To realize his dream of a satellite-powered Internet, technology billionaire Elon Musk needs to install antennas all over the world. In northern France, a village wanted him to decide to move these antennas away.
Saint-Senier-de-Beuvron, with a population of 350, was very excited and was not selected as the ground station for Musk’s Starlink project for space broadband.
“This project is brand new. We don’t know anything about the effects of these signals.” said Noemie Brault, a 34-year-old deputy mayor of the village, who is only 20 kilometers (12 miles) from the majestic city of Mont Saint-Monte Michel Abbey on the English Channel.
She explained: “As a preventive measure, the city council rejected it.”
Musk, the founder of SpaceX and electric car maker Tesla, plans to deploy thousands of satellites to provide fast internet to remote areas around the world.
He fought fierce battles with Amazon’s billionaire Jeff Bezos and London-based startup OneWeb.
The antenna on the ground will capture the signal and relay it to various user terminals connected by cables.
Starlink’s contractor has obtained approval from the French regulatory agency to install nine “radomes” (three-meter-high (10-foot) globes that protect antennas) at Saint-Senier, one of the four planned sites in France.
In December, Saint-Senier issued a decree prohibiting construction in the wild.
But the refusal was based on technicality. Contractor Sipartech told AFP that it plans to resubmit its request, and the committee may not be able to stop it.
Blout said: “That worries us because we don’t have data.” These signals will eventually affect the health of humans or animals.
When talking about Musk’s Neuralink project, she said: “It’s frightening when you hear that he wants to put a chip in people’s brains.”
“Not a technology phobia”
The Green Party member and retired farmer Francois Dufour said he thinks residents have reason to worry.
He said: “The risks brought by electromagnetic waves are the high-voltage power lines that we have seen. High-voltage power lines disturb many farmers in the area.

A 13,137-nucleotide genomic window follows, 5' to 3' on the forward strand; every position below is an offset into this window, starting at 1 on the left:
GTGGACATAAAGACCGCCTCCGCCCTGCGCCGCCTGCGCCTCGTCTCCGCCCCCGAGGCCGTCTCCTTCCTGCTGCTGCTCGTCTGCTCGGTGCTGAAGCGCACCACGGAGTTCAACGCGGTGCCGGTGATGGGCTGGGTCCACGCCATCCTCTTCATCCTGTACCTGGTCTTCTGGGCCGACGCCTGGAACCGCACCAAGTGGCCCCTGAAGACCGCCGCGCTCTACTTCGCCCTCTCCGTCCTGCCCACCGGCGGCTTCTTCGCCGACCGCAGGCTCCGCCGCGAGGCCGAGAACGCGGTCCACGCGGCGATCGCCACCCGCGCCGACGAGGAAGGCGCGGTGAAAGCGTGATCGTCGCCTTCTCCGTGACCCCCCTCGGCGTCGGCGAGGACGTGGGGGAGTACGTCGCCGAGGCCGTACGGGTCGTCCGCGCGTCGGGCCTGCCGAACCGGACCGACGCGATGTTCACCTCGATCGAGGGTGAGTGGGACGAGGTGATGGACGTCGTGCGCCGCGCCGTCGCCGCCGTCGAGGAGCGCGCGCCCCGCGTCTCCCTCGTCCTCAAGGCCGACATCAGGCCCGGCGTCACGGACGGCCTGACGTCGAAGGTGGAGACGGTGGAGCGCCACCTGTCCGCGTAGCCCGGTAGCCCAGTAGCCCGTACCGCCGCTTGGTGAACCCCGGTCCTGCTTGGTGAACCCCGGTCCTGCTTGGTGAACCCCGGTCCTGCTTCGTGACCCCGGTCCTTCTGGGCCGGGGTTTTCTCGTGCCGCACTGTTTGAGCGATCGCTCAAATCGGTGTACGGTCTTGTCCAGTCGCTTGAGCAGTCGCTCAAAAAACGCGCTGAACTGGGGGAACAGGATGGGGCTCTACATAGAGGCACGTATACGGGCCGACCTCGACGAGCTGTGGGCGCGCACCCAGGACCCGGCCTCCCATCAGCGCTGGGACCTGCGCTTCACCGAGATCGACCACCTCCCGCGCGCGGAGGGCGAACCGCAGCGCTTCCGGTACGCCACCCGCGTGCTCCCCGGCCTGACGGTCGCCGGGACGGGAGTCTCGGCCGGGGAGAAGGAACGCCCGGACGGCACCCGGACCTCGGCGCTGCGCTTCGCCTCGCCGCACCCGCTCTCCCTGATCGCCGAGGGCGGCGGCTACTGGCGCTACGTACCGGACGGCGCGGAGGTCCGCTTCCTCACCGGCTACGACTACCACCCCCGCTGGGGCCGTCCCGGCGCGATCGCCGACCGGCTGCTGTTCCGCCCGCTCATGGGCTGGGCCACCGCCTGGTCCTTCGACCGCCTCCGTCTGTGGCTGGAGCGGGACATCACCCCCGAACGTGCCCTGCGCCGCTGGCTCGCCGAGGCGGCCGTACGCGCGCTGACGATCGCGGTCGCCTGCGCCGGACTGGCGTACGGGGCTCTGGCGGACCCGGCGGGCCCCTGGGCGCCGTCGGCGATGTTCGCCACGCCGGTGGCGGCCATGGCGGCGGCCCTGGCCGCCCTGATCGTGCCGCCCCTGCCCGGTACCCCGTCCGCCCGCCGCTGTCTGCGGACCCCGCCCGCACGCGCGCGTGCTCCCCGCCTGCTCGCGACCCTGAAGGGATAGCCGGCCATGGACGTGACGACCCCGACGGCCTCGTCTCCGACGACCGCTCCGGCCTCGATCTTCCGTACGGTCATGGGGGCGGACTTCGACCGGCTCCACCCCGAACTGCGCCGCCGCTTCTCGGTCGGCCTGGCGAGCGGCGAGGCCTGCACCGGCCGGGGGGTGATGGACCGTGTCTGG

In addition, “social networks, the Internet already exists-why do we need to find the Internet on the moon?” he said.
The French National Radio Frequency Agency (ANFR) approved Starlink’s radio stations, stating that they will not pose any danger to residents, especially because they will launch directly into the sky.
It added that since the first satellite launch 50 years ago, France has had about 100 similar locations.
This did not convince the 57-year-old Jean-Marc Belloir that his cows would start to produce less milk.
Belorille said: “On our farm, we are always online. My cows are connected; my smart watch will warn me when calving.” “But when you see the range of these antennas, you must Do some research on the potential impact”.
Nevertheless, he baptized his latest calf “SpaceX du Beuvron”, combining Musk’s company with the name of the creek that runs through his village.
“We are not attacking Elon Musk,” Anne-Marie Falguieres, who is only 60 meters away from the future Interstellar Station, lives with her husband and two children.
“We are not technology phobia. I am a guide in the Bay Area. I have an Internet site and my husband works from home. But these antennas are brand new, at least in France. We want to know if they are dangerous.” She Say.
She also believes that according to reports in the United States, the project is almost unnecessary and will not arouse the interest of many people.
She said: “During the testing phase, they made you pay 500 US dollars (about 36,200 rupees) for this dish, and then you have to pay 100 US dollars (about 7,250 rupees) a monthly subscription fee,” she said. “I don’t think everyone can pay.”
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